The Welsh would have as many as five in the front row. Griffin did not play against London, but more important he was selected to go up against the United Kingdom in the Olympic rugby tournament on Monday 26 October. Their opponents were in actuality Cornwall, the 1907 County champion. The Wallabies won 32 to 3. Every Australian in the match could claim to be an Olympic gold medallist. The Wallabies next travelled to the far north of England to combat Durham, and Griffin and the team romped home 29 to 7. He then played against Northumberland and Durham (18-6) and Cheshire (37-3). The University matches followed after another London encounter (24-3), Griffin scoring his second try. As Peter Sharpham put it in ‘The First Wallabies’, “with only a minute left Carmichael ran his forwards on-side with a booming up-and-under and Griffin picked up the crumbs and dived over.” Then Griffin was fielded for the fifteenth match of the tour against Cambridge University, Australia winning narrowly by 11 to 9. Sharpham noted: “Unfortunately, hooker Tom Griffin was injured after only five minutes and spent the rest of the game as a virtual ‘passenger.’” He was as a consequence unable to play against Oxford University (19-3) or Yorkshire (24-0), but was back for the Lancashire match (12-6). The Wallabies then travelled to the Midlands, Australia narrowly beating Somerset by 8 to 0.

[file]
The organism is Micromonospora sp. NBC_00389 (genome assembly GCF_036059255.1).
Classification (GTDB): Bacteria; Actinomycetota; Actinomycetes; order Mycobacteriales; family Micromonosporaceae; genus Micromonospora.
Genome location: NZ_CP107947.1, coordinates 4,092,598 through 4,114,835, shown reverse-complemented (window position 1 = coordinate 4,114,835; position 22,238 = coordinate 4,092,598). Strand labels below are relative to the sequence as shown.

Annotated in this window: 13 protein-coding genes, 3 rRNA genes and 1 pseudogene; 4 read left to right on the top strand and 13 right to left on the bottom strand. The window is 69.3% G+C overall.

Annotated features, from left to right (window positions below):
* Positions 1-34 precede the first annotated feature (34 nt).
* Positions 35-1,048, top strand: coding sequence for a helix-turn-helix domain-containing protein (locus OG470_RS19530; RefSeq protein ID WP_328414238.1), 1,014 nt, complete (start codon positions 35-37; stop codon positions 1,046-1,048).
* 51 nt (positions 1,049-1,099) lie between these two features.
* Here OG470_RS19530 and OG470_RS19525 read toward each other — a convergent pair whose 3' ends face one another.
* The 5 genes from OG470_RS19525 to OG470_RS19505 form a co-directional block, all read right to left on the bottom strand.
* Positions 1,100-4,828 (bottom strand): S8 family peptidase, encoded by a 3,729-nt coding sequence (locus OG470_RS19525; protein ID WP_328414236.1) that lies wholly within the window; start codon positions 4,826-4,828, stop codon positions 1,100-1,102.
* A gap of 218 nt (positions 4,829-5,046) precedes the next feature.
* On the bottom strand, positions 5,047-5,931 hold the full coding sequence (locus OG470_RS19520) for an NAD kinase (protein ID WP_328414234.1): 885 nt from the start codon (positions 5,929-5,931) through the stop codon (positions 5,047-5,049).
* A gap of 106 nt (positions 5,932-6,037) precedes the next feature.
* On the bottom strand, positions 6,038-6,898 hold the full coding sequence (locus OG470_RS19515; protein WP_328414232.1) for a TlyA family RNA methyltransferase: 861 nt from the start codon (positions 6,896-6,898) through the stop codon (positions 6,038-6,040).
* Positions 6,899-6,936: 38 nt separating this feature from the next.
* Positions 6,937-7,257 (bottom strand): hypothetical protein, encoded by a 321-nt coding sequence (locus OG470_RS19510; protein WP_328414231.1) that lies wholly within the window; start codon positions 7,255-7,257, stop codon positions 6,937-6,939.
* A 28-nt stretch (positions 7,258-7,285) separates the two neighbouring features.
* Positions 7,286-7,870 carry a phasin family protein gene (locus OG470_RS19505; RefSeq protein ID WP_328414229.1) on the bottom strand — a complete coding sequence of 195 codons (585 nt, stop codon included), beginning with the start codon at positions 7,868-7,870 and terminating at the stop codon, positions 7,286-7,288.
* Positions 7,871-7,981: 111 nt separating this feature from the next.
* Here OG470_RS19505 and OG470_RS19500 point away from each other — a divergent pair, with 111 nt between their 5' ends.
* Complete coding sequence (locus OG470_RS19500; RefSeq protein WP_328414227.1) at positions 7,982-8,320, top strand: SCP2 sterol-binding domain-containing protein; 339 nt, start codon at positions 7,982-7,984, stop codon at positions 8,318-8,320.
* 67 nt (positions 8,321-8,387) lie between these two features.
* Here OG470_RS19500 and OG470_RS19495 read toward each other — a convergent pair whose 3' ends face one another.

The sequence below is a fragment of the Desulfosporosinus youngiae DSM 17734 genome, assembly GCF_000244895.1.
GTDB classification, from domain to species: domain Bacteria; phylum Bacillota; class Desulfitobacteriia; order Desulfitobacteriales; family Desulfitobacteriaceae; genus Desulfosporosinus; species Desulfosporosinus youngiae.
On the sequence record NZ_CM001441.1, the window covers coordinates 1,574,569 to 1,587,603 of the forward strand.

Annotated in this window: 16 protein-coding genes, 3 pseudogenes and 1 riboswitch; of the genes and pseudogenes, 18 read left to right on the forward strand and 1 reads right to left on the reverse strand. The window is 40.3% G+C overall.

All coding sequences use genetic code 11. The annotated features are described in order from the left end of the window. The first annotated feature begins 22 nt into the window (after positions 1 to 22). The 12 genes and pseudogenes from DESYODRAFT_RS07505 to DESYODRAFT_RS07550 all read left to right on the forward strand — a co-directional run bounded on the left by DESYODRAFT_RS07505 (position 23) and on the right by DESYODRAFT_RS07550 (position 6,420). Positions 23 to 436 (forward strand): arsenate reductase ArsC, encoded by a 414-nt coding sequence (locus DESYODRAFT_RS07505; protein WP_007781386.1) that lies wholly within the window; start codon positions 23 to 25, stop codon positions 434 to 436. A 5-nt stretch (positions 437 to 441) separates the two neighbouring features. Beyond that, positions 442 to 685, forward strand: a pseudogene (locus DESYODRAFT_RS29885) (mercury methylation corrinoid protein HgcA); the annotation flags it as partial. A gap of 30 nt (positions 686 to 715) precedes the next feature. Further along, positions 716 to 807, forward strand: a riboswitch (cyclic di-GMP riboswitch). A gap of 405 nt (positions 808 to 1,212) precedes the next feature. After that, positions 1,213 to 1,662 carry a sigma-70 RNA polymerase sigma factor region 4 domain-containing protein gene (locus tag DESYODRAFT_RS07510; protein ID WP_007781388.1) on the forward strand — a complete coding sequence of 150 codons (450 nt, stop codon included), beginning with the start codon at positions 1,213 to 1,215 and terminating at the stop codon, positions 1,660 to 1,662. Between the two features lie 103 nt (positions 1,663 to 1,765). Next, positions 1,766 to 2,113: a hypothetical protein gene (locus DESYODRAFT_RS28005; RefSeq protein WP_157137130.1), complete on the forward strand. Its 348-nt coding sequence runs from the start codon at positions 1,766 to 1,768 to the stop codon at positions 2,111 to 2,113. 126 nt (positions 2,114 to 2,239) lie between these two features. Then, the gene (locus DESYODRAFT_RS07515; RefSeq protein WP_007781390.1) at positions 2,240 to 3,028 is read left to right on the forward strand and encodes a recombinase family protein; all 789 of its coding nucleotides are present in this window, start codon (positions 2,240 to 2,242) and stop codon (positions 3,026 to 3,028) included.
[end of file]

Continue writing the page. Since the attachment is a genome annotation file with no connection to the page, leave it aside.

However, with Griffin in the team, Australia lost to Combined Midlands and East Midland Counties, 5 to 16. This ended the twelve-match winning run for the Wallabies. With Griffin, a real iron man back, Australia rebounded with a 24-0 defeat of the Anglo-Welsh. Then it was off to Cardiff, for the all-important Test against Wales. Griffin made the Test team. It was another defeat for Australia, by 6 to 9, their second tour loss. Further matches in Wales followed. Griffin played against the Glamorgan League (11-3), Newport (5-3), Abertillery (3-3), Swansea (0-6), their third loss. It was a hard, one might say a dirty, game. The mean incident involved Griffin. Peter Sharpham presented the situation:- “Then came an incident which left the Wallabies with only thirteen men, described by the ‘Western Mail’ as follows: ‘The Australians were quick to reply with a magnificent rush right to the Swansea twenty-five. Then there happened an extremely regrettable incident. In front of the press seats Griffin, the Australian hooker, did something to D.J.Thomas, which roused those who saw it.